Chairman Sets Course for Smooth Transition to Next Administration
By Donna Miles
American Forces Press Service
STUTTGART, Germany, Jun. 26, 2008 Recognizing that the transition to a new presidential administration could be “a time of great vulnerability,” the chairman of the Joint Chiefs of Staff said here today that his Joint Staff already is working to ensure the transition goes as smoothly as possible for the next commander in chief.
“A lot of work is going into planning for the transition,” Navy Adm. Mike Mullen said while visiting the U.S. Africa Command and U.S. European Command headquarters.
Mullen also touched on the issue during a Pentagon town hall meeting earlier this week, saying he stood up a transition team on the Joint Staff “to look at planning and possibilities and [to] be able to be the very solid underpinning from a national perspective at a time of change in the country.”
But while the team goes to work, Mullen emphasized, personal politics is off-limits for anyone in uniform. A recently updated Defense Department directive, “Political Activities by Members of the Armed Forces,” details limits placed on servicemembers to ensure they remain apolitical.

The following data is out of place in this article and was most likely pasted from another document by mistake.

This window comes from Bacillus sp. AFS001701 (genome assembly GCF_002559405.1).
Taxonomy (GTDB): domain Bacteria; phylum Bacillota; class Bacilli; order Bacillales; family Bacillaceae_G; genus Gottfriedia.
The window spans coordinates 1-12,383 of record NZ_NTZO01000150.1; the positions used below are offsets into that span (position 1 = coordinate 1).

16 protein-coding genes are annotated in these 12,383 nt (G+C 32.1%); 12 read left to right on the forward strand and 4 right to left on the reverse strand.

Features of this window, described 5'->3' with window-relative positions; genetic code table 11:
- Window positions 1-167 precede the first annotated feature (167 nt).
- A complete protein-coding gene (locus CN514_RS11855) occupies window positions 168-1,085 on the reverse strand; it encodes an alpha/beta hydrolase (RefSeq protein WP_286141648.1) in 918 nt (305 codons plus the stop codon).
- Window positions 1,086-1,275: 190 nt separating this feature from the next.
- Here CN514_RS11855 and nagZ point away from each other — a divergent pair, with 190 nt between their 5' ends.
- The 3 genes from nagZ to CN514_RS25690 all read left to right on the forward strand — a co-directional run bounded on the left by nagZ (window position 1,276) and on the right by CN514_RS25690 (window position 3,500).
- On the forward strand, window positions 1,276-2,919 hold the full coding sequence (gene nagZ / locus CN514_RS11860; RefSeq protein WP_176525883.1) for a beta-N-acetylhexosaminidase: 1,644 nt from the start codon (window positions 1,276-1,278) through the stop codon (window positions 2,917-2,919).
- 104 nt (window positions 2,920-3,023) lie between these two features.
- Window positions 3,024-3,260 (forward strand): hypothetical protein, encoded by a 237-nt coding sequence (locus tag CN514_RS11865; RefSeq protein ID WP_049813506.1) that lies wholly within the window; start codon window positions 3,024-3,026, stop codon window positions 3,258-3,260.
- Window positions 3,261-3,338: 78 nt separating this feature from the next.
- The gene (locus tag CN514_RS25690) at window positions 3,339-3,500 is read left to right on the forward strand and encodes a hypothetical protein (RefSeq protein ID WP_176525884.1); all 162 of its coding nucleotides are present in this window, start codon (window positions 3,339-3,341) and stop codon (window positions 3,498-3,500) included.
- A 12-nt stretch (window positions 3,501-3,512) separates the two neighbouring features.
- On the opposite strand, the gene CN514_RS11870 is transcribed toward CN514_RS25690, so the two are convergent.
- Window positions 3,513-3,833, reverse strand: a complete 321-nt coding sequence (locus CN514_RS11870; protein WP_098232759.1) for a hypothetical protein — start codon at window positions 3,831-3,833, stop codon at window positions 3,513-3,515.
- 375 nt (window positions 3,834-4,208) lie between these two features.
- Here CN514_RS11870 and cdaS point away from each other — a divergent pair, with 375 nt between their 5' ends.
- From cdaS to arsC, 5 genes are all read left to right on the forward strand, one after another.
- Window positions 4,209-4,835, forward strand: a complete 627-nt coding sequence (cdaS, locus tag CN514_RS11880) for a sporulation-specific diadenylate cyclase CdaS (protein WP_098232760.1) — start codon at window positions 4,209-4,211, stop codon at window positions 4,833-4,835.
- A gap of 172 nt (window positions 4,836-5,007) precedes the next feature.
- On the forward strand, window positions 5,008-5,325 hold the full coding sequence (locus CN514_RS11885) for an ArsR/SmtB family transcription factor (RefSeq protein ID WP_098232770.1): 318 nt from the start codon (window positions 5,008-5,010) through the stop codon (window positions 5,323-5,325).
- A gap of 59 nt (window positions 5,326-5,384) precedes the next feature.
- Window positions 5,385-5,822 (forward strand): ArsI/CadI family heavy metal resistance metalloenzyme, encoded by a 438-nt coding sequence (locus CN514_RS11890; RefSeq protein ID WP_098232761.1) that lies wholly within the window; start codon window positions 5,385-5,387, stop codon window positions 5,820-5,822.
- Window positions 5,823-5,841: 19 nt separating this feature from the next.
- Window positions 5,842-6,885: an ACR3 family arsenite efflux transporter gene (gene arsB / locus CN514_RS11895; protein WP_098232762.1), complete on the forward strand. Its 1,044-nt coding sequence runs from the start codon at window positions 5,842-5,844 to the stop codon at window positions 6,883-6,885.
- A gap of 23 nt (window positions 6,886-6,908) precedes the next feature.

“It’s important for us in the military to remain neutral,” Mullen said. “I am anxious to make sure that everybody in uniform stays out of politics.”
Mullen stressed that doesn’t mean military people can’t or shouldn’t vote. “Please do vote,” he said. “But understanding what the rules are, and not getting pulled in, even inadvertently, [to political activity] is really important.”
Mullen conceded that the upcoming conventions and November elections will create an up-tick in political activity, and urged servicemembers to beware. “It’s one of those things where, if a little red flag goes up, that’s a big flag,” he said. “And you ought to pay attention to it.”
Asked directly how he will advise the next president, Mullen emphasized that he will continue carrying out his responsibilities to President Bush until the next president takes office. On Jan. 20, regardless of who wins the election, “I will give my best advice to whoever that may be,” and carry out that president’s orders, he said.
Even as the presidency changes, challenges facing the country won’t, he said.
Mullen said he’s had “tremendous opportunity to advise the current president,” and expects to foster a similar relationship with the next president as well.